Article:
The downside to this metric is that certain exchanges have faced accusations of fabricating their volumes using trading bots. There is no cost associated with creating addresses on the network. A single user can send a small balance through hundreds of transactions.
Accordingly, this metric, like the first one, should only provide general indicators of community activity. It was an early indicator, and there have since emerged better indicators of activity.
- Unspent Transaction Outputs (UTXOs)
This metric is a way to track the movement of Bitcoins on the chain. UTXO refers to a transaction output that can be used as input in a new transaction. In essence, it follows where each blockchain transaction starts and finishes.
Each cryptocurrency transaction is made of inputs and outputs. A user takes a UTXO, provides a digital signature to confirm ownership, and results in the output. The UTXOs are then considered “spent,” and the cycle can start again.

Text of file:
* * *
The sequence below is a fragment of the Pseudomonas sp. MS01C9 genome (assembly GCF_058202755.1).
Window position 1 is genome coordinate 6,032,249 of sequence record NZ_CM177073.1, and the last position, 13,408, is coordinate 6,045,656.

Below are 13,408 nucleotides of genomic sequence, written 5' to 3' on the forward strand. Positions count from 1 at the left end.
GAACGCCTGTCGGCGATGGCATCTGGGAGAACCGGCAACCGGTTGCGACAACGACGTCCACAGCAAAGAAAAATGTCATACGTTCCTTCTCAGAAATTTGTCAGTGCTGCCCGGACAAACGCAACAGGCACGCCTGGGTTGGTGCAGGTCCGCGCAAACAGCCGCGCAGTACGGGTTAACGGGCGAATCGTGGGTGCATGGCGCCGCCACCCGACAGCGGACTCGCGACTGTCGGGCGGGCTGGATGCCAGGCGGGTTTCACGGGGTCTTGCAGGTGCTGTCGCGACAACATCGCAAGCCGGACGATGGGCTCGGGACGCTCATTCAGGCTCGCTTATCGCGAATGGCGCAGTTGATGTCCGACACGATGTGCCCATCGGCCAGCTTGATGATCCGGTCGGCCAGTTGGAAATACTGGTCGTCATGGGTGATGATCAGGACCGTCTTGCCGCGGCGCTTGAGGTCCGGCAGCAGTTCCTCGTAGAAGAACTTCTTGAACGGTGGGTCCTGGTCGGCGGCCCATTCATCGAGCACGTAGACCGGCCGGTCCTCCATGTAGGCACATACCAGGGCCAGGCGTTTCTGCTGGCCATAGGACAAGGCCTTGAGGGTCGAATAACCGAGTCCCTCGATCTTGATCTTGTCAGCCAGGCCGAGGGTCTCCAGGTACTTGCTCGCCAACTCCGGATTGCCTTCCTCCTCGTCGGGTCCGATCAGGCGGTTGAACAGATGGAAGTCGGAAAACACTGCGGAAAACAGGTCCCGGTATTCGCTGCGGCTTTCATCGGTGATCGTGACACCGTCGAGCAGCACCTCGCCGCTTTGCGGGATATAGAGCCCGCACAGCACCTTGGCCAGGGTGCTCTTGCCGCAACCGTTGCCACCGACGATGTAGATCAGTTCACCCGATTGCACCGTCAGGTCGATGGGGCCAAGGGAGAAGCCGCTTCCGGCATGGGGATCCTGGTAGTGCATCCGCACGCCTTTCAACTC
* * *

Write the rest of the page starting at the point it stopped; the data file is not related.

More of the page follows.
This metric tracks when wallets last move coins and how long they hold the coin. The age, size, and number of UTXOs on a particular blockchain are beneficial miner and trader activity indicators. Hodl statistics are valuable in assessing the general sentiment of investors.
Therefore, the nature of UTXO provides more actionable data than the other two. Nick Carter and Antoine Le Calvez are the two people who came to prominence for this metric. They have a mechanism for aggregating UTXOs and provide valuable data for crypto analysts..
- Coin Days Destroyed (CDD)
This metric is quite similar to the UTXO tracking metric. Coin Days Destroyed (CDD) measures economic activity, highlighting the unspent coins for a long time.